A very rare fungus has been discovered at Awnells Farm in Much Marcle Herefordshire – one of eleven farms managed by the Countryside Restoration Trust. The orchard or apple tooth fungus (Sarcodontia crocea) – listed as one of the UK’s ‘vulnerable’ species – was found by a CRT monitoring officer and verified by experts at Kew Gardens. It’s only the fourth time this century that this extremely rare fungus has been recorded. There are only fifteen other known sites in Britain where it can be found.
The orchard tooth fungus is only associated with apple trees. Its most distinctive characteristic is its smell. Fresh, it has a pineapple-like aroma, but as it ages its smell is more reminiscent of rotting fruit. The fruiting bodies, which can be found between June and September, form encrusted golden yellow patches with tiny stalactites or teeth – hence its name – on cut, rotting branches or in rot holes. It feeds on the dead heartwood of the tree, but does not harm the tree itself.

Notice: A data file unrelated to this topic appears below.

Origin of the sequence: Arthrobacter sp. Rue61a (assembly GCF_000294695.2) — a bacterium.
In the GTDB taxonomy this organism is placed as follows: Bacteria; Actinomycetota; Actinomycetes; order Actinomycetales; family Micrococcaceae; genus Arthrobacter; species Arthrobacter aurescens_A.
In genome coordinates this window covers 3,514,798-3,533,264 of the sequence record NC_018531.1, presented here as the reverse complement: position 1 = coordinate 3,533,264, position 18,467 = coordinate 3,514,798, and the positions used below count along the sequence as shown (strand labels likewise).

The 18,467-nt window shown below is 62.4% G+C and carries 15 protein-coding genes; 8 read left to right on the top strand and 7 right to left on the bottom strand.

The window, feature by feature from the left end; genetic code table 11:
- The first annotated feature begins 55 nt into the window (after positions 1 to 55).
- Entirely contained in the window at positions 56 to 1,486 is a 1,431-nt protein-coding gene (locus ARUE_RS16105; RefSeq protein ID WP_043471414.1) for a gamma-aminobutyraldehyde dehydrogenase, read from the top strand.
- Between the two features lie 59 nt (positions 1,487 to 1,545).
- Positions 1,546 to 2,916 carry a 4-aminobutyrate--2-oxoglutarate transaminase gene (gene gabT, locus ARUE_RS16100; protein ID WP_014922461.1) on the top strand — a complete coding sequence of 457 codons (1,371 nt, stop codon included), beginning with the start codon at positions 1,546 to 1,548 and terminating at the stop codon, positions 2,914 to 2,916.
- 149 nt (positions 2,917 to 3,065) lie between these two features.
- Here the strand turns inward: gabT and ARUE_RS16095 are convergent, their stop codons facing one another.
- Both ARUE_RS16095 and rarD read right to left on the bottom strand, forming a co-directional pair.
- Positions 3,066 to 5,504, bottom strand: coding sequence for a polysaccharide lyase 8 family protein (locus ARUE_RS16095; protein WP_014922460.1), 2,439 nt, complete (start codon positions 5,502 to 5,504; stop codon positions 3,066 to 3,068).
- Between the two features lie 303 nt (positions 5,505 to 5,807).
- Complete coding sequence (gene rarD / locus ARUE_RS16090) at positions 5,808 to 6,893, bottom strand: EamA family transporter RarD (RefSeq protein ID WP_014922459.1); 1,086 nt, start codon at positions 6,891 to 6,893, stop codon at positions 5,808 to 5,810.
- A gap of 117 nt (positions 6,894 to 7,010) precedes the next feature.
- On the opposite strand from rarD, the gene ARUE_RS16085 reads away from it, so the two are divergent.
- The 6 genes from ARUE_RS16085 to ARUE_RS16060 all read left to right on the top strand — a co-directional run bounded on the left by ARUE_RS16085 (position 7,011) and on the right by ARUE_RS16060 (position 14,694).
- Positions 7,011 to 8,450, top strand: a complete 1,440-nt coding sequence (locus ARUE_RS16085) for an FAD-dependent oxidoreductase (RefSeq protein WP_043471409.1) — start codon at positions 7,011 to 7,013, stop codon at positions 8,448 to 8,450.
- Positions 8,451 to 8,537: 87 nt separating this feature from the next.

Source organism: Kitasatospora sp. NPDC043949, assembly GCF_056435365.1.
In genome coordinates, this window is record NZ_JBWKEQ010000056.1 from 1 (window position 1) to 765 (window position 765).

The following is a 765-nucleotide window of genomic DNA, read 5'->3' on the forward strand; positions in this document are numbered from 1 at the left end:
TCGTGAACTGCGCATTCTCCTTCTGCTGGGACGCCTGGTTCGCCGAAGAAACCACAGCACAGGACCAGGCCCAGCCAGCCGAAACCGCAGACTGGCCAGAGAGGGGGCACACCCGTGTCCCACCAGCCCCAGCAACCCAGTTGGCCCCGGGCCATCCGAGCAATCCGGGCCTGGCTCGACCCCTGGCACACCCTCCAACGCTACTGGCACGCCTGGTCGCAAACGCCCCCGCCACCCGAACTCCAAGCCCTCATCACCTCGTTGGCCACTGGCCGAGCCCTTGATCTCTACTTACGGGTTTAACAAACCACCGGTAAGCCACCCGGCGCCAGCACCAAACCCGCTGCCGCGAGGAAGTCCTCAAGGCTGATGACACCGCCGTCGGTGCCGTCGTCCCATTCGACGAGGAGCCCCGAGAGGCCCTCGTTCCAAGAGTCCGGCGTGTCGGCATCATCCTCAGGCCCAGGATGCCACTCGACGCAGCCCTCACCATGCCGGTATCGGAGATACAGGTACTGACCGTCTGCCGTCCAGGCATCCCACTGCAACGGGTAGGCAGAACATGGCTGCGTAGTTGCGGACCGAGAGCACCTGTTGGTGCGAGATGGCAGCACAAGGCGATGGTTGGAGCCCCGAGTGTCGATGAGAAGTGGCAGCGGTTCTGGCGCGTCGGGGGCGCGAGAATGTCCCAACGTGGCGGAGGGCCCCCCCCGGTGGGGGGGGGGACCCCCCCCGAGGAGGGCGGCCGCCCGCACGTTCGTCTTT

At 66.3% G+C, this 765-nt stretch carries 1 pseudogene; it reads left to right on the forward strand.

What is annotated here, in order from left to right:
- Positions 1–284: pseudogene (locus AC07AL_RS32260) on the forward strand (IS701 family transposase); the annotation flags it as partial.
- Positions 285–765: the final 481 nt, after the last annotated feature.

The presence of fungal fruiting bodies on orchard trees is often – mistakenly – regarded as a cause for concern. In fact, few fungi are major pathogens. [An exception is A mellea, a species of honey fungus, which can attack orchard trees.] Most fungi play a vital role decomposing and recycling nutrients from dead wood and are believed to be key to prolonging the lives of the trees.
Traditionally managed orchards are rich habitats for a whole assortment of fungi, both grassland species, such as waxcaps, as well as those associated with dead or decaying wood of orchard trees. The removal of old orchards poses a serious threat to a number of species of great conservation value. Orchard tooth fungus, which has been identified as one of the most threatened or declining species under the UK’s Biodiversity Action Plan, is particularly vulnerable as it is found exclusively on apple trees.
If you think you have seen this fungus please contact your local wildlife trust.